Christian Beder, Bogumil Bartczak and Reinhard Koch
Recently real-time active 3D range cameras based on time-of-flight technology (PMD) have become available. Those cameras can be considered as a competing technique
for stereo-vision based surface reconstruction. Since those systems directly yield accurate 3d measurements, they can be used for benchmarking vision based approaches, especially in highly dynamic environments. Therefore, a comparative study of the two approaches is relevant. In this work the achievable accuracy of the two techniques, PMD and stereo, is compared on the basis of patchlet estimation. As patchlet we define an oriented small planar 3d patch with associated surface normal. Leastsquares estimation schemes for estimating patchlets from PMD range images as well as from a pair of stereo images are derived. It is shown, how the achivable accuracy can be estimated for both systems. Experiments under optimal conditions for both systems are performed and the achievable accuracies are compared. It has been found that the PMD system outperformed the stereo system in terms of achievable accuracy for distance measurements, while the estimation of normal direction is comparable for both systems.
Marvin Lindner and Andreas Kolb
A growing number of modern applications such as position determination, online object recognition and collision prevention depend on accurate scene analysis. A low-cost and fast alternative to standard techniques like laser scanners or stereo vision is the distance measurement with modulated, coherent infrared light based on the Photo Mixing Device (PMD) technique. This paper describes an enhanced calibration approach for PMD-based distance sensors, for which highly accurate calibration techniques have not been widely investigated yet. Compared to other known methods, our approach incorporates additional deviation errors related with the active illumination incident to the sensor pixels. The resulting calibration yields significantly more precise distance information. Furthermore, we present a simple to use, vision-based approach for the acquisition of the reference data required by any distance calibration scheme, yielding a light-weighted, on-site calibration system with little expenditure in terms of equipment.
Stefan Fuchs and Gerd Hirzinger
Recently, ToF-cameras have attracted attention because of their ability to generate a full 2 1/2 D depth image at video frame rate. Thus, ToF-cameras are suitable for real-time 3D tasks such as tracking, visual servoing or object pose estimation. The usability of such systems mainly depends on an accurate camera calibration. In this work a calibration process for ToF-cameras with respect to the intrinsic parameters, the depth measurement distortion and the pose of the camera to a robot’s endeffector is described. The calibration process is not only based on the monochromatic images of the camera but also uses its depth values that are generated from a chequer-board pattern. The robustness and accuracy of the presented method is assessed applying it to randomly selected shots and comparing the calibrated measurements to a ground truth obtained from a laser scanner.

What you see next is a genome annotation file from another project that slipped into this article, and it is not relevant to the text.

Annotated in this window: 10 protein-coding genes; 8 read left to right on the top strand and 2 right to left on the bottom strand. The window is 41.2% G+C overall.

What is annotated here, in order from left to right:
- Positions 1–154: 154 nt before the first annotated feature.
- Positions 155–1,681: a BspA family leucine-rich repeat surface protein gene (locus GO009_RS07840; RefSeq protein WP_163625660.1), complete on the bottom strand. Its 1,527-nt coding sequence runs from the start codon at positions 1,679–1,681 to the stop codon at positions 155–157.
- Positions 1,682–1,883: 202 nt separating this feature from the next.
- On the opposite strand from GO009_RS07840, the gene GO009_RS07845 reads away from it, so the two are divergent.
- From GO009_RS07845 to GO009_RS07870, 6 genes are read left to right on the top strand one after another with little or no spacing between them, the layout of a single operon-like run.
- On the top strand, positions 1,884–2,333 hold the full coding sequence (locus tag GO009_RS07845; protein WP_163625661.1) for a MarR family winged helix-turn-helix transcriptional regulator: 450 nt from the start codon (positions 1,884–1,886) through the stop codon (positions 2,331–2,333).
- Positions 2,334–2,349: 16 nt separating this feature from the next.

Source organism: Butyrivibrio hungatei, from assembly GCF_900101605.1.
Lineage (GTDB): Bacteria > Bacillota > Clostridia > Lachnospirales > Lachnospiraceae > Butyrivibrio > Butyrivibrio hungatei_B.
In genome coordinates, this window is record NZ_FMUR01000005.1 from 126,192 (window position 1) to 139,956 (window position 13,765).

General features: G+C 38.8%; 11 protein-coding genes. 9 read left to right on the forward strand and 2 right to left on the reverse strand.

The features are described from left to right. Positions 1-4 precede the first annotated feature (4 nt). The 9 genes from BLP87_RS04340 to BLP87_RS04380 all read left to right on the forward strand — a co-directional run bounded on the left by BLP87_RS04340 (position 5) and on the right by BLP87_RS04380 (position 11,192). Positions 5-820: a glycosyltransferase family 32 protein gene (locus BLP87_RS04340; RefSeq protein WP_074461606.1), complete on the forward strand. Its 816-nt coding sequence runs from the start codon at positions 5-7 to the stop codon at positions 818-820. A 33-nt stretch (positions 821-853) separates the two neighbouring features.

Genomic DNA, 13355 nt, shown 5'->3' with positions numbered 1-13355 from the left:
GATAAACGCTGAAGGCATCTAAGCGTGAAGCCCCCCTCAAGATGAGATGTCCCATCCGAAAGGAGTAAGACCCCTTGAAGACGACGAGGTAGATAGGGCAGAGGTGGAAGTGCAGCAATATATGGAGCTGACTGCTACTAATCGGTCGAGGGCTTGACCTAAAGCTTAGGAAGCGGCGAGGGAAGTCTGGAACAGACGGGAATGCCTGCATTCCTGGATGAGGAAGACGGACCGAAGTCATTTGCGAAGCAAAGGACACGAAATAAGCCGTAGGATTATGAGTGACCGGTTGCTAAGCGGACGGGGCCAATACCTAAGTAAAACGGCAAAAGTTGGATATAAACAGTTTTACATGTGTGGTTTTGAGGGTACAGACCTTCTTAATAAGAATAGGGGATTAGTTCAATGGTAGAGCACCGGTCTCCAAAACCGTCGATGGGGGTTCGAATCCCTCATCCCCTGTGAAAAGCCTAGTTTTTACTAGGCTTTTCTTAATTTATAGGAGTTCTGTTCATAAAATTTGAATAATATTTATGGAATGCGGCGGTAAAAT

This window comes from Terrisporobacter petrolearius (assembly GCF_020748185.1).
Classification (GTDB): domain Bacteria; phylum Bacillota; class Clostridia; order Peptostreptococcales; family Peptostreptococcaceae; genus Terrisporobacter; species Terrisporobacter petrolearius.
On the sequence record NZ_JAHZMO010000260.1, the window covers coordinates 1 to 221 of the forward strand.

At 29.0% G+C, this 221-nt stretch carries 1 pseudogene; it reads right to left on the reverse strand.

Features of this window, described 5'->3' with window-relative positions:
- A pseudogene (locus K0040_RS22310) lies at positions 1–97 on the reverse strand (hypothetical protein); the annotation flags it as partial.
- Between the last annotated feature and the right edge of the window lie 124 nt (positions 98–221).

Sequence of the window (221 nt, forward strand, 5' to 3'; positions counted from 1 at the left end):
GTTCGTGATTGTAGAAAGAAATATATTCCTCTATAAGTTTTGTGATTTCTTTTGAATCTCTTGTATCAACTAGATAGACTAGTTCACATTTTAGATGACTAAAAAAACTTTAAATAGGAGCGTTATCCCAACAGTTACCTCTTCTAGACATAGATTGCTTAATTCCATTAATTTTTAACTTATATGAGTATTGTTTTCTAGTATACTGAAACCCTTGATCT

Stefan Fuchs and Stefan May
This paper presents a method for precise surface reconstruction with time-of-flight (TOF) cameras. A novel calibration approach which simplifies the calibration task and doubles the camera’s precision is developed and compared to current calibration methods. Remaining errors are tackled by applying filter and error distributing methods. Thus, a reference object is circumferentially reconstructed with an overall mean precision of approximately 3mm in translation and 3 deg in rotation. The resulting model serves as quantification of achievable
reconstruction precision with TOF cameras. This is a major criteria for the potential analysis of this sensor technology, that is firstly demonstrated within this work.
Cang Ye and GuruPrasad M. Hegde
This paper presents a new method for extracting object edges from range images obtained by a 3D range imaging sensor⎯the SwissRanger SR-3000. In range image preprocessing tage, the method enhances object edges by using surface normal information; and it employs the Hough Transform to detect straight line features in the Normal-Enhanced Range Image NERI). Due to the noise in the sensor’s range data, a NERI contains corrupted object surfaces that may result in unwanted edges and greatly encumber the extraction of linear features. To alleviate this problem, a Singular Value Decomposition (SVD) filter is developed to smooth object surfaces. The efficacy of the edge extraction method is validated by experiments in various environments.
For the past three years I have been working with ToF cameras and was often confronted with the problem finding informations on the functional principle, camera devices, projects, groups and outstanding publications. So far, there is no place in the world wide web that overviews these topics.
Then, why not trying to initiate such a reviewing website, which
- describes the technology
- communicates news
- accumulates publications and enables discussions
- collects links.
As a start, the WordPress blogging tools seem to meet the requirements, especially regarding the participation. Thus, I hope some interesting and profitable discussions will evolve and say: Ludi incipiant!